Research

My research seeks to understand the role political parties play in an increasingly polarized political system. Like many recent scholars, I view parties expansively -- as formal organizations and politicians with informal connections to interest groups, think tanks, media outlets, and political activists. For this reason, my research to date examines:

1) The role of campaign financiers in party nominations and broader trends of polarization

2) The influence of social and political organizations on party policy positions and the policy process

3) The impact of parties and partisanship in presidential elections

4) The effect of issue polarization on citizen participation

Further information and links to my research can be found below.


"The Transformation of Partisan Rhetoric in American Presidential Campaigns, 1952-2012." 2015. Party Politics (with Jesse H. Rhodes). [View/Download]

Abstract: What are the dynamics of partisan rhetoric in presidential campaigns? (How) has presidential candidate partisanship changed over time? Analyzing a comprehensive dataset of party-related statements in presidential campaign speeches over the 1952–2012 period, we show that Democratic and Republican candidates have taken distinctive approaches to partisanship. Overall, Democratic candidates have been partisans, while Republicans have largely refrained from partisan rhetoric on the campaign trail. However, this difference has narrowed substantially over time, due to a dramatic decline in the partisanship of Democratic presidential candidates. We argue that Democratic and Republican candidates have adopted different campaign strategies that reflect both enduring party differences and changing political contexts. Though naturally inclined to partisanship, Democratic candidates have adopted more conciliatory strategies primarily in response to growing public antipathy toward partisan rancor. In contrast, Republicans’ tendency toward more conciliatory rhetoric has been reinforced by political 
developments discouraging partisan campaigning.


Donor Networks in Congressional Primaries (with Bruce Desmarais and Raymond La Raja) (Under Review) [View/Download]








Abstract: We study primary elections from 1980 to 2014 to assess whether networks of political donors have contributed to polarization in the U.S. House. Using network community detection methods, we identify densely interconnected clusters of donors who are active in helping to select candidates. We consistently find that a majority of PACs constitute a fairly bipartisan contribution community, while individuals are much more partisan in their giving and tend to be integrated into smaller, more fragmented communities. The proportion of candidates in PAC-dominated communities has declined substantially since the 1980s. More critically, the proportion of early contributions by individuals has grown significantly relative to PAC contributions, which has increased fragmentation among partisan donors. The results suggest that early giving has contributed to polarization due to the growth of individual-based support for primary campaigns and the concurrent breaking up of centrist PAC coalitions that were at one time dominant in financing primary campaigns.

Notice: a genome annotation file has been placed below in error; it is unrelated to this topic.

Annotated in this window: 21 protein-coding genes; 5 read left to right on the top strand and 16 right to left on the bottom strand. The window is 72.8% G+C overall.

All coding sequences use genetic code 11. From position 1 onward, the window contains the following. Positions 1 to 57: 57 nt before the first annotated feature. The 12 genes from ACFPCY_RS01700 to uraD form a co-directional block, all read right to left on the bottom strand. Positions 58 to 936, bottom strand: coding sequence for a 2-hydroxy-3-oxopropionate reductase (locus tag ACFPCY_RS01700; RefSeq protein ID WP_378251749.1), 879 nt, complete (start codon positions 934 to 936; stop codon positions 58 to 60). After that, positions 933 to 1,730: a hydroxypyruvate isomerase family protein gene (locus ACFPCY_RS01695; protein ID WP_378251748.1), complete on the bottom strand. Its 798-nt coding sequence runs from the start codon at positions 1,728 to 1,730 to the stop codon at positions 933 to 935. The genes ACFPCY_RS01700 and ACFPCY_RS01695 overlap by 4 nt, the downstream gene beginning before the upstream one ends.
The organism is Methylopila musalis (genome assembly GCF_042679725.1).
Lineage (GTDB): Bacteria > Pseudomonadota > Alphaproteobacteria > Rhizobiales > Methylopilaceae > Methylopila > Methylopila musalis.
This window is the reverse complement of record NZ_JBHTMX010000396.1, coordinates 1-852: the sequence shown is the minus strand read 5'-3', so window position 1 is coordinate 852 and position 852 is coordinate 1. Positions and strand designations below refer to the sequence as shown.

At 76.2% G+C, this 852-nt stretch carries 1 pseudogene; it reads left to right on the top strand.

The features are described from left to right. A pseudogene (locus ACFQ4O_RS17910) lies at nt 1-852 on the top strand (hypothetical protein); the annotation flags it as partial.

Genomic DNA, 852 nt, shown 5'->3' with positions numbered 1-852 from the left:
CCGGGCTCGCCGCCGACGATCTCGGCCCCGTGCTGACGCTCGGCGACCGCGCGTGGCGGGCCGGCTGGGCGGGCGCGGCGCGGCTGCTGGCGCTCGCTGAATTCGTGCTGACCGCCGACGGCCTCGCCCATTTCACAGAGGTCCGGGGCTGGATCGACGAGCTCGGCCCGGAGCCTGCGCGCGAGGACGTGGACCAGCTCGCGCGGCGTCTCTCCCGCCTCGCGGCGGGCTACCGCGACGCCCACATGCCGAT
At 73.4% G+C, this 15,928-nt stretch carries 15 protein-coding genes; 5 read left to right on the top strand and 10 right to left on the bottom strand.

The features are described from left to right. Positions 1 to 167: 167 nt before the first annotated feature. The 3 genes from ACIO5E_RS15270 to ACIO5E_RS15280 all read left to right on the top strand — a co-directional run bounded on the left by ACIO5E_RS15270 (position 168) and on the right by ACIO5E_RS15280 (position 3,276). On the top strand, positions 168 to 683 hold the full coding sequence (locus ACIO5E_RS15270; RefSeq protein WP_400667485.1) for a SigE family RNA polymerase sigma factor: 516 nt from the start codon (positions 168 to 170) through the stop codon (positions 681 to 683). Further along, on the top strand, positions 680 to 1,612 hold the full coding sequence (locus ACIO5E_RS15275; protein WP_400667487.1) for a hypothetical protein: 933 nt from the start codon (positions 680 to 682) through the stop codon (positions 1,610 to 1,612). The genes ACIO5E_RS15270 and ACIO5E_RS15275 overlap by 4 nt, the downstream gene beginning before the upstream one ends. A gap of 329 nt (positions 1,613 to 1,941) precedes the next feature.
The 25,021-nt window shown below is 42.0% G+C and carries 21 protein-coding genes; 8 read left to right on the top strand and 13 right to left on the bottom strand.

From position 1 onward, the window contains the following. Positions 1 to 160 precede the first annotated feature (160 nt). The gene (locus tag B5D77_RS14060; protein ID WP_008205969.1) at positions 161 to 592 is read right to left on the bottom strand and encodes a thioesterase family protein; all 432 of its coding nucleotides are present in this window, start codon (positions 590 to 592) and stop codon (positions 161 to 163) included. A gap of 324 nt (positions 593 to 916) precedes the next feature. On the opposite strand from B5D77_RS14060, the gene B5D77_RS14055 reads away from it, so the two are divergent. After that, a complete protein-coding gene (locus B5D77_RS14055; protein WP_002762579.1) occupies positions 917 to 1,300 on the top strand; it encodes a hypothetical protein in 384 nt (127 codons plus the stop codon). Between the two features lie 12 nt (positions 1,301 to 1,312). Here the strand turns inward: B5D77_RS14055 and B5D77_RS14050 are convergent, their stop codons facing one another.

The Demobilizing Effect of Multidimensional Preferences in a Polarized Political Landscape (Under Review) [View/Download]



Abstract: Many assume that increased partisan polarization has allowed citizens to better sort into the ideologically appropriate party, increasing overall participation. For those with multidimensional and ideologically incongruent preferences, however, increased polarization of political issues makes party identification and vote choice more difficult. Utilizing an inductive approach called Relational Class Analysis (RCA), I map distinct belief systems for 2012 ANES respondents and identify two types of ‘party non-conformers’ (PNCs), or individuals with liberal preferences in some areas and conservative preferences in others. These respondents should be less likely to align with a particular party and, in turn, to vote on Election Day. Indeed, both types of PNCs are less likely than ideologically consistent respondents to strongly identify with a party and turn out to vote. While some PNCs ignore inconsistent preferences and vote at relatively high rates, most PNCs seem to have been demobilized by increasingly polarized party options. The findings point to the diversity of belief systems in the American public and have important implications for political science and American democratic performance.